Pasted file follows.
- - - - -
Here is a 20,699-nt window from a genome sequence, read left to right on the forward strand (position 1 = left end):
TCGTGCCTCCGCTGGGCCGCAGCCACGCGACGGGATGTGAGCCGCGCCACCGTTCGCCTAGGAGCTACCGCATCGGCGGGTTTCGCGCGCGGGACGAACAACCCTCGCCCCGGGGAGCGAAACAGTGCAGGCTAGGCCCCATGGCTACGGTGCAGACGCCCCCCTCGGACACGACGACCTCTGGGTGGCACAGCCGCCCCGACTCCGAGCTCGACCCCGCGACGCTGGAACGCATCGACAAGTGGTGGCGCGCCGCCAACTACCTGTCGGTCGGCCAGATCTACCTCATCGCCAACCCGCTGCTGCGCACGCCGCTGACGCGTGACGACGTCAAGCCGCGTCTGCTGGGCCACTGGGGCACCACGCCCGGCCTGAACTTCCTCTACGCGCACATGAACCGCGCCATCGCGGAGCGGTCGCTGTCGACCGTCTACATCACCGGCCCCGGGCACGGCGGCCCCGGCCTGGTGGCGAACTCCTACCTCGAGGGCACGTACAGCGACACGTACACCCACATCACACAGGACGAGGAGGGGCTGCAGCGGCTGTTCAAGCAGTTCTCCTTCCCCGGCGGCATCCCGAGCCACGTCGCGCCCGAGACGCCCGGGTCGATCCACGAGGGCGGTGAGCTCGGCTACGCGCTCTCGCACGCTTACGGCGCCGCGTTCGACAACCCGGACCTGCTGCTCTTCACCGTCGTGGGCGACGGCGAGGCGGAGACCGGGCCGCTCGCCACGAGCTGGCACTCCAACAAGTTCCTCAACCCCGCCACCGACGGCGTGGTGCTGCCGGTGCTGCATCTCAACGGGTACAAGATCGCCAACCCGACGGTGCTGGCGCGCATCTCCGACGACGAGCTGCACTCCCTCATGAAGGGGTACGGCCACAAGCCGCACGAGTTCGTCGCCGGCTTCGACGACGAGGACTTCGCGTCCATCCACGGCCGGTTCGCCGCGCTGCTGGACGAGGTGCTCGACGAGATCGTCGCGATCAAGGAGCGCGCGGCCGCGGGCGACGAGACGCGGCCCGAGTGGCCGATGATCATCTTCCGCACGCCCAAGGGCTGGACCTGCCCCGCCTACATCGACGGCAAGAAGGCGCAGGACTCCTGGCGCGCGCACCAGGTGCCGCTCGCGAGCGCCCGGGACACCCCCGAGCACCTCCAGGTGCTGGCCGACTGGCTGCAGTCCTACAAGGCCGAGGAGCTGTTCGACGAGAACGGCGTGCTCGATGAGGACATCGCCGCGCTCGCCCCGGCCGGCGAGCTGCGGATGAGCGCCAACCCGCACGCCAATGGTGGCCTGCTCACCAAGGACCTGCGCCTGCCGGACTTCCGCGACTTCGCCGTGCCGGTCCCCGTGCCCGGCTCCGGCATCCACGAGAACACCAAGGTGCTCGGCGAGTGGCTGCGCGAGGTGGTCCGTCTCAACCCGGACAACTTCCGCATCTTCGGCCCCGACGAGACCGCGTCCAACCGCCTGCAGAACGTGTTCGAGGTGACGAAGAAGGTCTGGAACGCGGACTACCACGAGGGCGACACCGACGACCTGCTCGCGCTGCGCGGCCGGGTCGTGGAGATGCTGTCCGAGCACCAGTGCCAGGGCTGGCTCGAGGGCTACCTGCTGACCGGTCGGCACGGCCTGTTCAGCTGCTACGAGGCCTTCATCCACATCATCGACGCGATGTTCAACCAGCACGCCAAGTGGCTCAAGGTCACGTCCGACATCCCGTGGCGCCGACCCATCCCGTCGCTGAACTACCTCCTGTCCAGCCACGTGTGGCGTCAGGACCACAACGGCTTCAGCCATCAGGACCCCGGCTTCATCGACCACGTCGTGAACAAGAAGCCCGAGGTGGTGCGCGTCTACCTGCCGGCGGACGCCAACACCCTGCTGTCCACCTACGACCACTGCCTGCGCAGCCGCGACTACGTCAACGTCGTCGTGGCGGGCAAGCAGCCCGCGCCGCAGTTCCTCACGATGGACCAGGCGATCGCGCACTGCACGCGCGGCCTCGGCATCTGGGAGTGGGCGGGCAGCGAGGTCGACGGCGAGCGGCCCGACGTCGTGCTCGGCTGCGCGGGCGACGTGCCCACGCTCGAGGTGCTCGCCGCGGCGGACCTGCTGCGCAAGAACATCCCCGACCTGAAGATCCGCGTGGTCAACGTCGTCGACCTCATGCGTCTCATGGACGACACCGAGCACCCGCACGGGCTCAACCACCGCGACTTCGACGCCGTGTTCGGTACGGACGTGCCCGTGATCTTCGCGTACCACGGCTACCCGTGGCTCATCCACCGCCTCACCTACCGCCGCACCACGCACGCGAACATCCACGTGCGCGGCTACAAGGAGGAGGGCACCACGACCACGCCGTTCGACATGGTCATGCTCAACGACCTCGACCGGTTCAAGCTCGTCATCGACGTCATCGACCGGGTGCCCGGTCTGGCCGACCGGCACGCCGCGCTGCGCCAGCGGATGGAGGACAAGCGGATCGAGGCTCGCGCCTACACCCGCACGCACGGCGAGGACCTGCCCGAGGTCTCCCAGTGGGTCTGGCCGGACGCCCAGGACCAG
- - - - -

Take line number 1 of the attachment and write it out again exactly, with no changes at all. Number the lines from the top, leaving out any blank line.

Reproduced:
Here is a 20,699-nt window from a genome sequence, read left to right on the forward strand (position 1 = left end):